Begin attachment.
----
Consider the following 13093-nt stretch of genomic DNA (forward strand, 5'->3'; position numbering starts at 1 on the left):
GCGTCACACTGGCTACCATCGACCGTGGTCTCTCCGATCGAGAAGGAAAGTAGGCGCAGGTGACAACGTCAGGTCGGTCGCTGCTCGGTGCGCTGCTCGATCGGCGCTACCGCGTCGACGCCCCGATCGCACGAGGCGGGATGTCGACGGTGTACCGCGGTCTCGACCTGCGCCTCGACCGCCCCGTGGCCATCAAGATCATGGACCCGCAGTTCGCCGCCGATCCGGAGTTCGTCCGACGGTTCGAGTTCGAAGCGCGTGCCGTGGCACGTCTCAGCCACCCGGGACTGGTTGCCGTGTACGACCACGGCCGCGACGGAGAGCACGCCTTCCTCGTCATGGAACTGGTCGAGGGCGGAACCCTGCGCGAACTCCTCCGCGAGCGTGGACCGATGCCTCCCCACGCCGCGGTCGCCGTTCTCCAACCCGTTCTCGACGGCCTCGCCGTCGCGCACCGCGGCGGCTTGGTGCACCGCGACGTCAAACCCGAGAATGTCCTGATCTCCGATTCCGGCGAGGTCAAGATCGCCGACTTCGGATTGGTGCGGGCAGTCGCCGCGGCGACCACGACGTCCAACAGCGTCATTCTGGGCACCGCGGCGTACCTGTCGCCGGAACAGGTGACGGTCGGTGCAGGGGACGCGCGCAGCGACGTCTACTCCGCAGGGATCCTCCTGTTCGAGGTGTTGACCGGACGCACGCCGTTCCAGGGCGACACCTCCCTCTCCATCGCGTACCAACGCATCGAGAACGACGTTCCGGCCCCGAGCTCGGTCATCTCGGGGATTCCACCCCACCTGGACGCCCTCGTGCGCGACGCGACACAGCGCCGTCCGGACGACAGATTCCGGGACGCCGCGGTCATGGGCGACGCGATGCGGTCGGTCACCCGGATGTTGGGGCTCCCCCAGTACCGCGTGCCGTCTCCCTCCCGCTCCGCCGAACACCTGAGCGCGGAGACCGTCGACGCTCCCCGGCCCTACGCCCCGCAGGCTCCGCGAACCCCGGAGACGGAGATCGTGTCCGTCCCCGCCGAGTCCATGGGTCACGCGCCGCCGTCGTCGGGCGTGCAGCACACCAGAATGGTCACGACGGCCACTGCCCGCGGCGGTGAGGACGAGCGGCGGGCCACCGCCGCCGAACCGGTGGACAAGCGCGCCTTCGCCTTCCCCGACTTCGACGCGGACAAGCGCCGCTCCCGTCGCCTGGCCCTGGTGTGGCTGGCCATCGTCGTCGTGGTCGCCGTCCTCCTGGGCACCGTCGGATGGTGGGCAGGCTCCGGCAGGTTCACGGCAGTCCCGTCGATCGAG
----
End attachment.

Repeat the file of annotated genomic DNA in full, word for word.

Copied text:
Consider the following 13093-nt stretch of genomic DNA (forward strand, 5'->3'; position numbering starts at 1 on the left):
GCGTCACACTGGCTACCATCGACCGTGGTCTCTCCGATCGAGAAGGAAAGTAGGCGCAGGTGACAACGTCAGGTCGGTCGCTGCTCGGTGCGCTGCTCGATCGGCGCTACCGCGTCGACGCCCCGATCGCACGAGGCGGGATGTCGACGGTGTACCGCGGTCTCGACCTGCGCCTCGACCGCCCCGTGGCCATCAAGATCATGGACCCGCAGTTCGCCGCCGATCCGGAGTTCGTCCGACGGTTCGAGTTCGAAGCGCGTGCCGTGGCACGTCTCAGCCACCCGGGACTGGTTGCCGTGTACGACCACGGCCGCGACGGAGAGCACGCCTTCCTCGTCATGGAACTGGTCGAGGGCGGAACCCTGCGCGAACTCCTCCGCGAGCGTGGACCGATGCCTCCCCACGCCGCGGTCGCCGTTCTCCAACCCGTTCTCGACGGCCTCGCCGTCGCGCACCGCGGCGGCTTGGTGCACCGCGACGTCAAACCCGAGAATGTCCTGATCTCCGATTCCGGCGAGGTCAAGATCGCCGACTTCGGATTGGTGCGGGCAGTCGCCGCGGCGACCACGACGTCCAACAGCGTCATTCTGGGCACCGCGGCGTACCTGTCGCCGGAACAGGTGACGGTCGGTGCAGGGGACGCGCGCAGCGACGTCTACTCCGCAGGGATCCTCCTGTTCGAGGTGTTGACCGGACGCACGCCGTTCCAGGGCGACACCTCCCTCTCCATCGCGTACCAACGCATCGAGAACGACGTTCCGGCCCCGAGCTCGGTCATCTCGGGGATTCCACCCCACCTGGACGCCCTCGTGCGCGACGCGACACAGCGCCGTCCGGACGACAGATTCCGGGACGCCGCGGTCATGGGCGACGCGATGCGGTCGGTCACCCGGATGTTGGGGCTCCCCCAGTACCGCGTGCCGTCTCCCTCCCGCTCCGCCGAACACCTGAGCGCGGAGACCGTCGACGCTCCCCGGCCCTACGCCCCGCAGGCTCCGCGAACCCCGGAGACGGAGATCGTGTCCGTCCCCGCCGAGTCCATGGGTCACGCGCCGCCGTCGTCGGGCGTGCAGCACACCAGAATGGTCACGACGGCCACTGCCCGCGGCGGTGAGGACGAGCGGCGGGCCACCGCCGCCGAACCGGTGGACAAGCGCGCCTTCGCCTTCCCCGACTTCGACGCGGACAAGCGCCGCTCCCGTCGCCTGGCCCTGGTGTGGCTGGCCATCGTCGTCGTGGTCGCCGTCCTCCTGGGCACCGTCGGATGGTGGGCAGGCTCCGGCAGGTTCACGGCAGTCCCGTCGATCGAG